Tuesday, June 9, 2009

Data Quality: Balancing the Customer Experience

I was in a conversation recently with Tim Wilson from Gilligan on Data about the balance between the client experience and data quality when it comes to semi-standard data like title or industry. On one side of the spectrum, the best user experience is often free-form text. Forcing a user to select from a defined set of choices often leads to a frustrating experience. A short list of titles, for example, will often be missing a good match for the visitor’s title, and lead to a poor selection. A longer list forces the user to select from many, many options, and impacts their ability to quickly use the form.

However, on the opposite side of the spectrum, demand generation relies on clean data. Rules for such activities as segmentation, lead scoring, and lead routing may be built on such data fields as title or industry. Personalized content rules might select a piece of content based on visitor data, and analytics may present results that build off of the underlying data. In all cases, having clean data is critical to the success of these initiatives.

So, how do we balance the requirement for the best possible visitor experience with the need for cleansed data to work with within our marketing database? The answer is through using secondary data fields for standardized data. The user is allowed to input free-form data on the web form, which provides them with an optimal user experience.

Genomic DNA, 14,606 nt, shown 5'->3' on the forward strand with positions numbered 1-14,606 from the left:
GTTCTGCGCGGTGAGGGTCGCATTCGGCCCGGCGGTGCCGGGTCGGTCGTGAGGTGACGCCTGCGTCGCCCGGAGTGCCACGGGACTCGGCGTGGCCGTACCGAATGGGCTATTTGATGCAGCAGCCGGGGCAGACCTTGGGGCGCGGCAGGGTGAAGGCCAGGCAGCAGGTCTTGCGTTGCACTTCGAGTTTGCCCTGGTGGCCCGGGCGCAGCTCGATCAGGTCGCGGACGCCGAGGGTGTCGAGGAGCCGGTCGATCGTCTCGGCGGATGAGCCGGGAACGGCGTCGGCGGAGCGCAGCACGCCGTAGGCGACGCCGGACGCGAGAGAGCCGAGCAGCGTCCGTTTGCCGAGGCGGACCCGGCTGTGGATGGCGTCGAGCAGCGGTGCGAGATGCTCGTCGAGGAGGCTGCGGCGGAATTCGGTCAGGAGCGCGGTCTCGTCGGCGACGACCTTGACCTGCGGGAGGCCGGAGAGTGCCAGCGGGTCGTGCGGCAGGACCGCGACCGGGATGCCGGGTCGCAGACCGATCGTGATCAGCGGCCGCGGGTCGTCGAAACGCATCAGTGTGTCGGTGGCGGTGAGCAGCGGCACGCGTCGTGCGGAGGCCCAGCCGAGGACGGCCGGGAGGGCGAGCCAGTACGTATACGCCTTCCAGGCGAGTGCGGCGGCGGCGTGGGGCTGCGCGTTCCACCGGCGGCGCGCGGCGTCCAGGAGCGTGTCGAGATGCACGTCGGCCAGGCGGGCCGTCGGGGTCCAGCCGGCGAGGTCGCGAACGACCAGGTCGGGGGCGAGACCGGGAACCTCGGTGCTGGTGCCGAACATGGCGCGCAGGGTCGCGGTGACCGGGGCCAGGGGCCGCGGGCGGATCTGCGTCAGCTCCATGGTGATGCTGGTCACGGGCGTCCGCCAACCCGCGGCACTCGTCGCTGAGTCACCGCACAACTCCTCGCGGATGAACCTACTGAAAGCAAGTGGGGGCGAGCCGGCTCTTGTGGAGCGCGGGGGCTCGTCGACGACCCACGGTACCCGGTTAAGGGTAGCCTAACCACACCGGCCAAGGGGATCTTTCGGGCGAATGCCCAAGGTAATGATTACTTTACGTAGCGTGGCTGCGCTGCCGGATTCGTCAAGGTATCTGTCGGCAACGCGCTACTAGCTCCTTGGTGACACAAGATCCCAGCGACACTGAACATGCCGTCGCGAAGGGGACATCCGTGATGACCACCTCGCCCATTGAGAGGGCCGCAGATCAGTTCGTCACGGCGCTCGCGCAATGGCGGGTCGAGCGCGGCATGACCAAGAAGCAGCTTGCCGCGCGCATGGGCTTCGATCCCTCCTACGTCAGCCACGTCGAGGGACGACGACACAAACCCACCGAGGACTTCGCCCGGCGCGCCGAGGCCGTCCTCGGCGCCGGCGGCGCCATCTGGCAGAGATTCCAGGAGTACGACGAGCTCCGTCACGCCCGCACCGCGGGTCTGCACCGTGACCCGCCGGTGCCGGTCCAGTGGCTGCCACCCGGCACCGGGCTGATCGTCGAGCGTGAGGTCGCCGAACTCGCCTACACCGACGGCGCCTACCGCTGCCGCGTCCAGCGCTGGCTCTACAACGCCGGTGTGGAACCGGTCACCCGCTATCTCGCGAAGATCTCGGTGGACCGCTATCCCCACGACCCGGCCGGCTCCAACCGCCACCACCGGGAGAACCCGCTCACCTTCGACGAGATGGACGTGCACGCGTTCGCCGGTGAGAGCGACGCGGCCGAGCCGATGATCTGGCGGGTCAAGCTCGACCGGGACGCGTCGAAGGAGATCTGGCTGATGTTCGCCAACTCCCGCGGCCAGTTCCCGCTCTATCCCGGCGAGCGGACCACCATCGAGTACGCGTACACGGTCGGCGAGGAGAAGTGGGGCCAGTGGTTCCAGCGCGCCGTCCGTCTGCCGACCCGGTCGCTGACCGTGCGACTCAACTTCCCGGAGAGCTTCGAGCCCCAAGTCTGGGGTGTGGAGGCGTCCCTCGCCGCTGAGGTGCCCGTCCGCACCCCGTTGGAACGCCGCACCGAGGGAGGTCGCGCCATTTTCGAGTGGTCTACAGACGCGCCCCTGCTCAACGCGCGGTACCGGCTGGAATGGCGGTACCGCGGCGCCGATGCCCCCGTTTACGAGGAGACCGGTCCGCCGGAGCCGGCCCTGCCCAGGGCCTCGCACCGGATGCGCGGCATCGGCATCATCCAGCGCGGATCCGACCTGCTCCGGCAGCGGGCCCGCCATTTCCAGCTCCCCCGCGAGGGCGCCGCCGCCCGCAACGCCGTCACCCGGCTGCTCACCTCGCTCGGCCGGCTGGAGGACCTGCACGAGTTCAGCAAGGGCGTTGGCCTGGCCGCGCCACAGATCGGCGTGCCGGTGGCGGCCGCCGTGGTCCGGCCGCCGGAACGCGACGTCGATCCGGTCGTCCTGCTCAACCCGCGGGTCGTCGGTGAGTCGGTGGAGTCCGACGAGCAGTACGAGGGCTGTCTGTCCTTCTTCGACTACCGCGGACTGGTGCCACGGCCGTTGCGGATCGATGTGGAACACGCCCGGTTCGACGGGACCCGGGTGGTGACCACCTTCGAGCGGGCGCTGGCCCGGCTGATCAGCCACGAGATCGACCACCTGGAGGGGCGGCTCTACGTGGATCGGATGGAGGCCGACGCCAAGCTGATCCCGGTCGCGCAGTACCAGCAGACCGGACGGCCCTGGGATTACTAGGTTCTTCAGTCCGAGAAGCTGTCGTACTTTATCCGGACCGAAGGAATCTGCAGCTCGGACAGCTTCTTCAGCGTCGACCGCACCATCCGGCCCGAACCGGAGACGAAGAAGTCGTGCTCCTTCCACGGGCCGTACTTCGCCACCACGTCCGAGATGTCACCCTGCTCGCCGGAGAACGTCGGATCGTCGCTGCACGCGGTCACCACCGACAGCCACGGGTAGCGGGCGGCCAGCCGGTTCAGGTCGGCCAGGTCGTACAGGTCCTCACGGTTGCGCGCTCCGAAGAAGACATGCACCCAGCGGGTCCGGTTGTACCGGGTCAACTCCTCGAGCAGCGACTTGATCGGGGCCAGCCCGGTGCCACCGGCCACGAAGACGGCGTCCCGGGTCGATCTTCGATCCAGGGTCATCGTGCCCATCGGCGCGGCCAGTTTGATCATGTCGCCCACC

As the form is submitted, this data is fed into an inline data cleansing system (such as a contact washing machine) to scrub the data. The free-form data is compared against a standard list of titles in the contact washing machine. Because this step is automated, and not part of the user’s experience, the size of the list of titles used does not matter, and accuracy does not have to be sacrificed.

However, when a match is made, the resulting data can be fed into a secondary field, rather than back into the original field, leaving the user’s free-form data intact. In many cases, it may be useful to feed the data into more than one field. For example, when looking at a visitor’s title, it may be useful to split it into a “level” component (Vice Presidente, C-level, Manager, Director), and a “department” component (sales, marketing, finance, human resources).

As an example:
  • User Inputs: "V.P. Marketing"
which is then split into three data fields:
  • Raw Title is Maintained as "V.P. Marketing"
  • Level is Standardized as "Vice President"
  • Area is Standardized as "Marketing"

The personalization, scoring, segmentation, and routing rules that are needed can be built on the cleansed and standardized data, giving maximum accuracy and ease of use to the marketer. At the same time, the visitor is able to submit free-form data, which provides them with an excellent user experience.

Many of the topics on this blog are discussed in more detail in my book Digital Body Language
In my day job, I am with Eloqua, the marketing automation software used by the worlds best marketers
Come talk with me or one of my colleagues at a live event, or join in on a webinar


Rebekah Donaldson said...

Some principles I try to keep in mind when presented with these sorts of tough calls:

- We're always a single click away from losing the opportunity to engage with a visitor.

- It's not about me and my needs... it's about the prospect and their needs

Also, offer strength matters alot with savvy B2B buyers. If it's your standard ebook, webinar, newsletter -- better err on the side of quick and simple user experience.

Steve, what about the two-step info gathering process to shorten the initial form. i.e. First landing page gets email; confirmation page requests addtl info.